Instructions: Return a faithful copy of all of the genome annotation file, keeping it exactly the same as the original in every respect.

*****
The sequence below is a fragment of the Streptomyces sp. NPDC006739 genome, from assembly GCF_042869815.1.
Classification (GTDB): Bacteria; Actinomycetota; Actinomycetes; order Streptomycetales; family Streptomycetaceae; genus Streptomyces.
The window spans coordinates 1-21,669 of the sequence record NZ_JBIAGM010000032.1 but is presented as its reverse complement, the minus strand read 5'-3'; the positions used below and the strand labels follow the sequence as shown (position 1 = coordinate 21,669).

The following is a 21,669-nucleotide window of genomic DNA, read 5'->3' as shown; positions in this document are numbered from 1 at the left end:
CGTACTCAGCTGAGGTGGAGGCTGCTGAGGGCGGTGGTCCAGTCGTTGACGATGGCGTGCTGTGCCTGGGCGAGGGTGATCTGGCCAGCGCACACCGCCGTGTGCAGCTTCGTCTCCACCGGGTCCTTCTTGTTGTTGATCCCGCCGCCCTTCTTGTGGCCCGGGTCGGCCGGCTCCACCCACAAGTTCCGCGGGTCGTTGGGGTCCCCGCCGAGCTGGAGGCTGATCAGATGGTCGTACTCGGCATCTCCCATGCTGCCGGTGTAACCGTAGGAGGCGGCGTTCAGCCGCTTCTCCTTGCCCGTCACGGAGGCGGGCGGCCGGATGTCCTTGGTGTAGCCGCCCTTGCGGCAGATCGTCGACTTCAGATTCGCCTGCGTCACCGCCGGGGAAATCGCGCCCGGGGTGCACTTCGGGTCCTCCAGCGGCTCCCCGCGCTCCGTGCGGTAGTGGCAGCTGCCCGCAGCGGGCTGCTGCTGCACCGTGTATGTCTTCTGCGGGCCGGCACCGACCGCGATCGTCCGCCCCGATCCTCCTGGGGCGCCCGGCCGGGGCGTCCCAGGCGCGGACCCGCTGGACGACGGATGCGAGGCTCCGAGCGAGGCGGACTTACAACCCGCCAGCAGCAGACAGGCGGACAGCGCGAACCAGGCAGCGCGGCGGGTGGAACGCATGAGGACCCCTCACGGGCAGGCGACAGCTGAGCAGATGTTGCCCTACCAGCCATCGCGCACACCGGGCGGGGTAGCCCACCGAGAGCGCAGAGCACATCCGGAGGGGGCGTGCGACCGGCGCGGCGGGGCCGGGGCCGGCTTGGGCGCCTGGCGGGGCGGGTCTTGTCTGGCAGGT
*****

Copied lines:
The sequence below is a fragment of the Streptomyces sp. NPDC006739 genome, from assembly GCF_042869815.1.
Classification (GTDB): Bacteria; Actinomycetota; Actinomycetes; order Streptomycetales; family Streptomycetaceae; genus Streptomyces.
The window spans coordinates 1-21,669 of the sequence record NZ_JBIAGM010000032.1 but is presented as its reverse complement, the minus strand read 5'-3'; the positions used below and the strand labels follow the sequence as shown (position 1 = coordinate 21,669).

The following is a 21,669-nucleotide window of genomic DNA, read 5'->3' as shown; positions in this document are numbered from 1 at the left end:
CGTACTCAGCTGAGGTGGAGGCTGCTGAGGGCGGTGGTCCAGTCGTTGACGATGGCGTGCTGTGCCTGGGCGAGGGTGATCTGGCCAGCGCACACCGCCGTGTGCAGCTTCGTCTCCACCGGGTCCTTCTTGTTGTTGATCCCGCCGCCCTTCTTGTGGCCCGGGTCGGCCGGCTCCACCCACAAGTTCCGCGGGTCGTTGGGGTCCCCGCCGAGCTGGAGGCTGATCAGATGGTCGTACTCGGCATCTCCCATGCTGCCGGTGTAACCGTAGGAGGCGGCGTTCAGCCGCTTCTCCTTGCCCGTCACGGAGGCGGGCGGCCGGATGTCCTTGGTGTAGCCGCCCTTGCGGCAGATCGTCGACTTCAGATTCGCCTGCGTCACCGCCGGGGAAATCGCGCCCGGGGTGCACTTCGGGTCCTCCAGCGGCTCCCCGCGCTCCGTGCGGTAGTGGCAGCTGCCCGCAGCGGGCTGCTGCTGCACCGTGTATGTCTTCTGCGGGCCGGCACCGACCGCGATCGTCCGCCCCGATCCTCCTGGGGCGCCCGGCCGGGGCGTCCCAGGCGCGGACCCGCTGGACGACGGATGCGAGGCTCCGAGCGAGGCGGACTTACAACCCGCCAGCAGCAGACAGGCGGACAGCGCGAACCAGGCAGCGCGGCGGGTGGAACGCATGAGGACCCCTCACGGGCAGGCGACAGCTGAGCAGATGTTGCCCTACCAGCCATCGCGCACACCGGGCGGGGTAGCCCACCGAGAGCGCAGAGCACATCCGGAGGGGGCGTGCGACCGGCGCGGCGGGGCCGGGGCCGGCTTGGGCGCCTGGCGGGGCGGGTCTTGTCTGGCAGGT